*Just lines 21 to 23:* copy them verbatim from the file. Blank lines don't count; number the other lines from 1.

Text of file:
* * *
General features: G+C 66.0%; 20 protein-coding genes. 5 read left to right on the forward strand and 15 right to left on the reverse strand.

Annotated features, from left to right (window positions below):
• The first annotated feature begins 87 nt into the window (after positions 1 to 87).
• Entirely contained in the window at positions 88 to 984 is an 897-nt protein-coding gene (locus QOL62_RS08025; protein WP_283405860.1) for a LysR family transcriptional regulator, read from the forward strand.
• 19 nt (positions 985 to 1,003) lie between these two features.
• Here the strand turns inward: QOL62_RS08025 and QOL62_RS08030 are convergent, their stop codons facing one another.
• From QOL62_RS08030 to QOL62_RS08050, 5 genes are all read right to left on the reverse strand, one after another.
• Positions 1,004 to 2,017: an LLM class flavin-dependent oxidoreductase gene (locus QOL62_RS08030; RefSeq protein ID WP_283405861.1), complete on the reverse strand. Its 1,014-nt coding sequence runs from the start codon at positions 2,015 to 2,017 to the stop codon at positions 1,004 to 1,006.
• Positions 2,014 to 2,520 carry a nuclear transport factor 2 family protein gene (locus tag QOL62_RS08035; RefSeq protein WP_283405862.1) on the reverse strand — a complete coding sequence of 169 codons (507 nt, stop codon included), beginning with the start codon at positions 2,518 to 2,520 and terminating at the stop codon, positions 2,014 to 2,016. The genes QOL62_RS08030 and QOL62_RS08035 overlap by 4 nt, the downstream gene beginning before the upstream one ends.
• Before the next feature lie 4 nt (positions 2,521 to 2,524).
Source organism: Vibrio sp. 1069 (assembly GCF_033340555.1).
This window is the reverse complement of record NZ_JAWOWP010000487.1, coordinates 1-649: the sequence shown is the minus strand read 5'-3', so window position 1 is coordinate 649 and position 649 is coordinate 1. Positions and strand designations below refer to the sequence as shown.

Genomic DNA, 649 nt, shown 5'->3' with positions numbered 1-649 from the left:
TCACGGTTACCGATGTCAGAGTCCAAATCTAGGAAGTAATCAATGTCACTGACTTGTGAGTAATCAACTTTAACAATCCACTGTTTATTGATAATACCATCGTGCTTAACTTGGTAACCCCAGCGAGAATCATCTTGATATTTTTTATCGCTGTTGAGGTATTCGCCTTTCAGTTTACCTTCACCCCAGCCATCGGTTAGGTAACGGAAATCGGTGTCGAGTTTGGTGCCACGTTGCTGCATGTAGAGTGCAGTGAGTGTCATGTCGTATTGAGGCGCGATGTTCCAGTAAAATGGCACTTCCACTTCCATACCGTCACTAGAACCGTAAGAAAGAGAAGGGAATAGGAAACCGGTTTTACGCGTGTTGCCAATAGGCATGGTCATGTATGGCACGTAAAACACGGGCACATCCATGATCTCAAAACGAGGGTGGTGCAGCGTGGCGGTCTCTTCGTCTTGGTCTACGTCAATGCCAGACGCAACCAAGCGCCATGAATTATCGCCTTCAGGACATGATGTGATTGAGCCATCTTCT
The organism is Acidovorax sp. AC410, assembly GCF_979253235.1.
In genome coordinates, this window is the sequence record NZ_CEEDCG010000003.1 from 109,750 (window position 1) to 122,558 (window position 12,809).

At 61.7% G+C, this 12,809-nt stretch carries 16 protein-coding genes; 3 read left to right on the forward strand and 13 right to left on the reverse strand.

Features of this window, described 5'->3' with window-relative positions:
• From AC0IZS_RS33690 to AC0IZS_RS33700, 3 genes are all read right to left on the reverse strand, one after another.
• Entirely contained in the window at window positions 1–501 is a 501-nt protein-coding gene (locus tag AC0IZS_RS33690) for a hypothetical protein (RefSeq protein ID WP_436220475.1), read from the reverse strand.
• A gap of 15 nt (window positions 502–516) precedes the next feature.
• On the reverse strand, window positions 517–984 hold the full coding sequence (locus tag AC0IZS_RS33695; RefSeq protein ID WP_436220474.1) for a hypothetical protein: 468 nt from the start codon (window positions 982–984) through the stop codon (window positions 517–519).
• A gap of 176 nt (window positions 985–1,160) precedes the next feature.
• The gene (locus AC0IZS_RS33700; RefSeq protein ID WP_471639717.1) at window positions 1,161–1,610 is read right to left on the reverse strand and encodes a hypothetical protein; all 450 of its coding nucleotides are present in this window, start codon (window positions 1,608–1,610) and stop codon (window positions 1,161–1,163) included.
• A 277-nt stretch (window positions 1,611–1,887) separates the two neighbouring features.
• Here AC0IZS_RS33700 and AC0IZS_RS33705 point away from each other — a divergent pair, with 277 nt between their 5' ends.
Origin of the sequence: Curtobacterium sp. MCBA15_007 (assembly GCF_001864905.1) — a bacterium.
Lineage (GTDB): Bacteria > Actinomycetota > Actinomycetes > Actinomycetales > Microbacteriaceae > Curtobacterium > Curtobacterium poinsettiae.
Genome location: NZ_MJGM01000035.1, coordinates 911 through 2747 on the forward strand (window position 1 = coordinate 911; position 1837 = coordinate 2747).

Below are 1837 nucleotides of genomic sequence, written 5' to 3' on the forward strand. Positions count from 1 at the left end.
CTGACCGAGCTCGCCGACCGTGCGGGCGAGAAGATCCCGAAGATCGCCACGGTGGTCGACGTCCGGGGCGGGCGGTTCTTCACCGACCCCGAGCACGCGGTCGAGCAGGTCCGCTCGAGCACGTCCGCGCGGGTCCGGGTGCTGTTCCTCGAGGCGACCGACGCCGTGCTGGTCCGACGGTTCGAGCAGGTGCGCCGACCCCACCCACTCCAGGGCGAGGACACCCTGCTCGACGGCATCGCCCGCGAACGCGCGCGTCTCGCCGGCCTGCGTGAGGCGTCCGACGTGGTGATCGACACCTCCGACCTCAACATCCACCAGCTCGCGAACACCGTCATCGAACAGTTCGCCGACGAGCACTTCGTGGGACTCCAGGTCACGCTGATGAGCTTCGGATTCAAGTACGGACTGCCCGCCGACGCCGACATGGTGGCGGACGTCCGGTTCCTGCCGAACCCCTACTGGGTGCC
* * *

• A gap of 15 nt (window positions 502–516) precedes the next feature.
• On the reverse strand, window positions 517–984 hold the full coding sequence (locus tag AC0IZS_RS33695; RefSeq protein ID WP_436220474.1) for a hypothetical protein: 468 nt from the start codon (window positions 982–984) through the stop codon (window positions 517–519).
• A gap of 176 nt (window positions 985–1,160) precedes the next feature.